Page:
How Good Is Ryerson Holding Corporation (NYSE:RYI) At Creating Shareholder Value?

Today we are going to look at Ryerson Holding Corporation (NYSE:RYI) to see whether it might be an attractive investment prospect. To be precise, we’ll consider its Return On Capital Employed (ROCE), as that will inform our view of the quality of the business.

Firstly, we’ll go over how we calculate ROCE. Second, we’ll look at its ROCE compared to similar companies. And finally, we’ll look at how its current liabilities are impacting its ROCE.

Return On Capital Employed (ROCE): What is it?

ROCE is a measure of a company’s yearly pre-tax profit (its return), relative to the capital employed in the business. In general, businesses with a higher ROCE are usually better quality. In brief, it is a useful tool, but it is not without drawbacks. Renowned investment researcher Michael Mauboussin has suggested that a high ROCE can indicate that ‘one dollar invested in the company generates value of more than one dollar’.

How Do You Calculate Return On Capital Employed?

Analysts use this formula to calculate return on capital employed:

Return on Capital Employed = Earnings Before Interest and Tax (EBIT) ÷ (Total Assets – Current Liabilities)

Or for Ryerson Holding:

0.10 = US$152m ÷ (US$2.1b – US$569m) (Based on the trailing twelve months to December 2018.)

So, Ryerson Holding has an ROCE of 10%.

See our latest analysis for Ryerson Holding

Is Ryerson Holding’s ROCE Good?

ROCE is commonly used for comparing the performance of similar businesses. Using our data, Ryerson Holding’s ROCE appears to be around the 11% average of the Metals and Mining industry. Aside from the industry comparison, Ryerson Holding’s ROCE is mediocre in absolute terms, considering the risk of investing in stocks versus the safety of a bank account. It is possible that there are more rewarding investments out there.

NYSE:RYI Past Revenue and Net Income, April 18th 2019
NYSE:RYI Past Revenue and Net Income, April 18th 2019

When considering this metric, keep in mind that it is backwards looking, and not necessarily predictive. ROCE can be misleading for companies in cyclical industries, with returns looking impressive during the boom times, but very weak during the busts. ROCE is only a point-in-time measure. Remember that most companies like Ryerson Holding are cyclical businesses. Since the future is so important for investors, you should check out our free report on analyst forecasts for Ryerson Holding.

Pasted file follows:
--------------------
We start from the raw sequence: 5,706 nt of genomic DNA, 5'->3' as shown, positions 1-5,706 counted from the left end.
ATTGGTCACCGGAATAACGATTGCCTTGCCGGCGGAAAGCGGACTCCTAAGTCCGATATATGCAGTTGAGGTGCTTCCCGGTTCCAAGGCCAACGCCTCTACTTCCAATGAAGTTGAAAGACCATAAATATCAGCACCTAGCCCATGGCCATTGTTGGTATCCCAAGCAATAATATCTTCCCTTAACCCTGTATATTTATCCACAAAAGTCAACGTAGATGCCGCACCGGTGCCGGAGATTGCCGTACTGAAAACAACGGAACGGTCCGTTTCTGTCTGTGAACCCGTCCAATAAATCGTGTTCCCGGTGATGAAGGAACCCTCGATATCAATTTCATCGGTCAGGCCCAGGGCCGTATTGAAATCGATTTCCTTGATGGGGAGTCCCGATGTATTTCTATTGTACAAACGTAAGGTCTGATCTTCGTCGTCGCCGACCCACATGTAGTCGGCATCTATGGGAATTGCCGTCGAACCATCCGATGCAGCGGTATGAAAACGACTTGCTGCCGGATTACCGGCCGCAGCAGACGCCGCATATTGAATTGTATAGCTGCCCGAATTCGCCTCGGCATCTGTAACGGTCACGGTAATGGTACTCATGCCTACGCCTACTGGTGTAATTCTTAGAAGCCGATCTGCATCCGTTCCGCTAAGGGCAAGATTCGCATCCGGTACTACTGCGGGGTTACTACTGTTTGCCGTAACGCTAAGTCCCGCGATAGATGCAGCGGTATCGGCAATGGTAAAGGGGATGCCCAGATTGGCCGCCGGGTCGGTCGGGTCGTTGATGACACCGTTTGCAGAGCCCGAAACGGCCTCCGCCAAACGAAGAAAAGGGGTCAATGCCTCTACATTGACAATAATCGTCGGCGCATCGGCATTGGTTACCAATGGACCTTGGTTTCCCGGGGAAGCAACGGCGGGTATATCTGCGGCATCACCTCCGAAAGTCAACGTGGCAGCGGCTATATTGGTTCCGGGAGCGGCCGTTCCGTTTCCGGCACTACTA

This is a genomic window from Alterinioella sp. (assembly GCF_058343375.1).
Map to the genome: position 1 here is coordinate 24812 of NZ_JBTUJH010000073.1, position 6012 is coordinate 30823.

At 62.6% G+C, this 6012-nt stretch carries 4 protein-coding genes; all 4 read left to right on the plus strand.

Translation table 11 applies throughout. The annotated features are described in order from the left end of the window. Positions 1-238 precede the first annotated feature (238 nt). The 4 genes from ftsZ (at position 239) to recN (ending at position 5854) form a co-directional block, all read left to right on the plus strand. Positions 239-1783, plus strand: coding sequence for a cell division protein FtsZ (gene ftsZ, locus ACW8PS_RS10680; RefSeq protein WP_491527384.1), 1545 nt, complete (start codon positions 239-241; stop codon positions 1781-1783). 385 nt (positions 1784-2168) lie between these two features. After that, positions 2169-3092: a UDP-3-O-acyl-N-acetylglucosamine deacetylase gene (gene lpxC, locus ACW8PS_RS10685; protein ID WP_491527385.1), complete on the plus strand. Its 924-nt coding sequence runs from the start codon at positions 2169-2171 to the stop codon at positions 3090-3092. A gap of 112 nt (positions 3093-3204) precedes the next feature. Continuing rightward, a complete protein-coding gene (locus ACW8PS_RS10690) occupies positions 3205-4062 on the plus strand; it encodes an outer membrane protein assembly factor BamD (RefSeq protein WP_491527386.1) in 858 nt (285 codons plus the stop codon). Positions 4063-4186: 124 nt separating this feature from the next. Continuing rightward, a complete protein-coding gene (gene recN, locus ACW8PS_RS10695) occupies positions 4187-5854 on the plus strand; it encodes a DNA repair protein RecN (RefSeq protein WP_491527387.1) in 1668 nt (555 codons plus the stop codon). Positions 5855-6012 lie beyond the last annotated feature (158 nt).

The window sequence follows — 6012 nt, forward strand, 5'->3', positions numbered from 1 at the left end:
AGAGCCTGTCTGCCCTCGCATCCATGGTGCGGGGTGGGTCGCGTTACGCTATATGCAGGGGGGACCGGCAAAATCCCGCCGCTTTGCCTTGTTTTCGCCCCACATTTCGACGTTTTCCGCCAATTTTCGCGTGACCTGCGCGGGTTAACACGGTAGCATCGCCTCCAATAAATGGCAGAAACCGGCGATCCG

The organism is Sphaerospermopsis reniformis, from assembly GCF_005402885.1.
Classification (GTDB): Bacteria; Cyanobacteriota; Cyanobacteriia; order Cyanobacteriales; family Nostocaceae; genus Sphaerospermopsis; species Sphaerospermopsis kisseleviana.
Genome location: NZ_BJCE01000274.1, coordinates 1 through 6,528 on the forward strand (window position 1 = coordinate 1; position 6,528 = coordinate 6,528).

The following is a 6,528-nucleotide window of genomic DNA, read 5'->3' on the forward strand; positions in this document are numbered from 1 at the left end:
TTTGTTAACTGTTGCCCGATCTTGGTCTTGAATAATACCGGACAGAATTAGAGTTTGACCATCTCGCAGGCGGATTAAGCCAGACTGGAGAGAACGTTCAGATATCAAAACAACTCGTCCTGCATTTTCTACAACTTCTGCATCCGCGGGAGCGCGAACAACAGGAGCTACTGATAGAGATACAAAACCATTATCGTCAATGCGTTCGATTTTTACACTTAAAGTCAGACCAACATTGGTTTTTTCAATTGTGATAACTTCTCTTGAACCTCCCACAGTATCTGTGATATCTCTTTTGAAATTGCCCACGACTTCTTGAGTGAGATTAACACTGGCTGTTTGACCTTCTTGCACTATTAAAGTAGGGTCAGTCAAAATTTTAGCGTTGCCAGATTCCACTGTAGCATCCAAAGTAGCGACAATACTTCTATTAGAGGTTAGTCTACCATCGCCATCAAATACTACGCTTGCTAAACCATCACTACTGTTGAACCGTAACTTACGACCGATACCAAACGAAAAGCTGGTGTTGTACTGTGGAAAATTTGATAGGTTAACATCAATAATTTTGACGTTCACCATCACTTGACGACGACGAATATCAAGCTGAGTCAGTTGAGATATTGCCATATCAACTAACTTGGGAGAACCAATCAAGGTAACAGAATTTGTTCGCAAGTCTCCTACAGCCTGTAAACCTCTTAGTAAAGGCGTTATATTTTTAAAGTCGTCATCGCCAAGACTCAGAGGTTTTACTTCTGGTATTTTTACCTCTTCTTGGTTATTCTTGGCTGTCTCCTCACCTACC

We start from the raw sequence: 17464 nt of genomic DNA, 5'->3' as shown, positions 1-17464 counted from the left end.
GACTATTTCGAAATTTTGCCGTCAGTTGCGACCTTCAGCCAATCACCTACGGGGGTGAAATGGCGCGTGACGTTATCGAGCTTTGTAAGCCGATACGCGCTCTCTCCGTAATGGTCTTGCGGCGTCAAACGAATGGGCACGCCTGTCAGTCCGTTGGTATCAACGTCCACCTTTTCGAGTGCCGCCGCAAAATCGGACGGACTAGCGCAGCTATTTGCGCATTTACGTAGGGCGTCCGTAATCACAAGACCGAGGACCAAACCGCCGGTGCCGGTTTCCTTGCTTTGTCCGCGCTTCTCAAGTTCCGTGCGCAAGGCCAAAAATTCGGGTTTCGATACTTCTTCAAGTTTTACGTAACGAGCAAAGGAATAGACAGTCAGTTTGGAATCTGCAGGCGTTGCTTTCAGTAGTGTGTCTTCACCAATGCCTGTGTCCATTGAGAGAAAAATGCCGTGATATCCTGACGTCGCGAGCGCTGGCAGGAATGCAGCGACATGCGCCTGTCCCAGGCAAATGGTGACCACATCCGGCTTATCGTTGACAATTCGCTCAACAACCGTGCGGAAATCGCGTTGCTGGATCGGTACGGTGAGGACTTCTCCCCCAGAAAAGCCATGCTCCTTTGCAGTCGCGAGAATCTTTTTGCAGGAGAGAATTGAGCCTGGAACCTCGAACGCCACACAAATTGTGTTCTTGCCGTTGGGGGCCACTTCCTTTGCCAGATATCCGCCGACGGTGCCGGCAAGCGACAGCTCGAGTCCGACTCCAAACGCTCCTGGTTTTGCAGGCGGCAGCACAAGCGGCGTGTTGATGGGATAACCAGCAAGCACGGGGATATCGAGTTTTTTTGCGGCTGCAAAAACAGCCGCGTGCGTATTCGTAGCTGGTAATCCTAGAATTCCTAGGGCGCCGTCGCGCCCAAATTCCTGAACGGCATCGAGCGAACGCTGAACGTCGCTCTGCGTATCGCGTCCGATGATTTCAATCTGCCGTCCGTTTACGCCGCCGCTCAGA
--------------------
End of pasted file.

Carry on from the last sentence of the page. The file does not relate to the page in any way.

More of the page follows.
Do Ryerson Holding’s Current Liabilities Skew Its ROCE?

Current liabilities include invoices, such as supplier payments, short-term debt, or a tax bill, that need to be paid within 12 months. The ROCE equation subtracts current liabilities from capital employed, so a company with a lot of current liabilities appears to have less capital employed, and a higher ROCE than otherwise. To counteract this, we check if a company has high current liabilities, relative to its total assets.

Ryerson Holding has total liabilities of US$569m and total assets of US$2.1b. As a result, its current liabilities are equal to approximately 27% of its total assets. This very reasonable level of current liabilities would not boost the ROCE by much.

Our Take On Ryerson Holding’s ROCE

With that in mind, we’re not overly impressed with Ryerson Holding’s ROCE, so it may not be the most appealing prospect. But note: make sure you look for a great company, not just the first idea you come across. So take a peek at this free list of interesting companies with strong recent earnings growth (and a P/E ratio below 20).

For those who like to find winning investments this free list of growing companies with recent insider purchasing, could be just the ticket.

We aim to bring you long-term focused research analysis driven by fundamental data. Note that our analysis may not factor in the latest price-sensitive company announcements or qualitative material.

If you spot an error that warrants correction, please contact the editor at editorial-team@simplywallst.com. This article by Simply Wall St is general in nature. It does not constitute a recommendation to buy or sell any stock, and does not take account of your objectives, or your financial situation. Simply Wall St has no position in the stocks mentioned. Thank you for reading.